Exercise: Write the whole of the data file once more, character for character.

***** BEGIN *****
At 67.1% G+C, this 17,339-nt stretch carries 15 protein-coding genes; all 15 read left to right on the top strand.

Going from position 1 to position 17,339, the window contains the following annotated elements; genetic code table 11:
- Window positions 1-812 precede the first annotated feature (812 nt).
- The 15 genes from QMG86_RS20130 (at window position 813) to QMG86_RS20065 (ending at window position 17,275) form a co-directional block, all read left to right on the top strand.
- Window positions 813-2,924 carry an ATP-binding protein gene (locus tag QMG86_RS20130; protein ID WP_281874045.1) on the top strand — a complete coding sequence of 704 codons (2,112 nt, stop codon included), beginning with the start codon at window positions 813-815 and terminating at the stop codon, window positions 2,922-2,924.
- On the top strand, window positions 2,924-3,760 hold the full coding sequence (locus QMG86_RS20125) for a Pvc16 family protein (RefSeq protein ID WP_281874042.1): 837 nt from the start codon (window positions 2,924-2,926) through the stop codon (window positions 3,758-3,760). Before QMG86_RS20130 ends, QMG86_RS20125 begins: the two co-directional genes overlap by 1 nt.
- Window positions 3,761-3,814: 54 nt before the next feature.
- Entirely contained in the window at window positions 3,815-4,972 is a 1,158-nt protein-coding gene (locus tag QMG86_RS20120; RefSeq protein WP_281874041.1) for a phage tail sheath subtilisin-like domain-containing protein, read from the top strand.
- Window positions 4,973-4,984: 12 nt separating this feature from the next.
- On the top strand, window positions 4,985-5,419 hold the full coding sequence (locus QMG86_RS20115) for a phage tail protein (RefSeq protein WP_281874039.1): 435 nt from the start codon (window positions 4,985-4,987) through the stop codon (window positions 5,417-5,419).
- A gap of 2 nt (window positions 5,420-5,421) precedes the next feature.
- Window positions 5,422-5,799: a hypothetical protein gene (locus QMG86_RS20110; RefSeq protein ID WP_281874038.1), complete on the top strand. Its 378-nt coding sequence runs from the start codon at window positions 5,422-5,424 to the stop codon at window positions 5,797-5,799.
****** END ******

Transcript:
At 67.1% G+C, this 17,339-nt stretch carries 15 protein-coding genes; all 15 read left to right on the top strand.

Going from position 1 to position 17,339, the window contains the following annotated elements; genetic code table 11:
- Window positions 1-812 precede the first annotated feature (812 nt).
- The 15 genes from QMG86_RS20130 (at window position 813) to QMG86_RS20065 (ending at window position 17,275) form a co-directional block, all read left to right on the top strand.
- Window positions 813-2,924 carry an ATP-binding protein gene (locus tag QMG86_RS20130; protein ID WP_281874045.1) on the top strand — a complete coding sequence of 704 codons (2,112 nt, stop codon included), beginning with the start codon at window positions 813-815 and terminating at the stop codon, window positions 2,922-2,924.
- On the top strand, window positions 2,924-3,760 hold the full coding sequence (locus QMG86_RS20125) for a Pvc16 family protein (RefSeq protein ID WP_281874042.1): 837 nt from the start codon (window positions 2,924-2,926) through the stop codon (window positions 3,758-3,760). Before QMG86_RS20130 ends, QMG86_RS20125 begins: the two co-directional genes overlap by 1 nt.
- Window positions 3,761-3,814: 54 nt before the next feature.
- Entirely contained in the window at window positions 3,815-4,972 is a 1,158-nt protein-coding gene (locus tag QMG86_RS20120; RefSeq protein WP_281874041.1) for a phage tail sheath subtilisin-like domain-containing protein, read from the top strand.
- Window positions 4,973-4,984: 12 nt separating this feature from the next.
- On the top strand, window positions 4,985-5,419 hold the full coding sequence (locus QMG86_RS20115) for a phage tail protein (RefSeq protein WP_281874039.1): 435 nt from the start codon (window positions 4,985-4,987) through the stop codon (window positions 5,417-5,419).
- A gap of 2 nt (window positions 5,420-5,421) precedes the next feature.
- Window positions 5,422-5,799: a hypothetical protein gene (locus QMG86_RS20110; RefSeq protein ID WP_281874038.1), complete on the top strand. Its 378-nt coding sequence runs from the start codon at window positions 5,422-5,424 to the stop codon at window positions 5,797-5,799.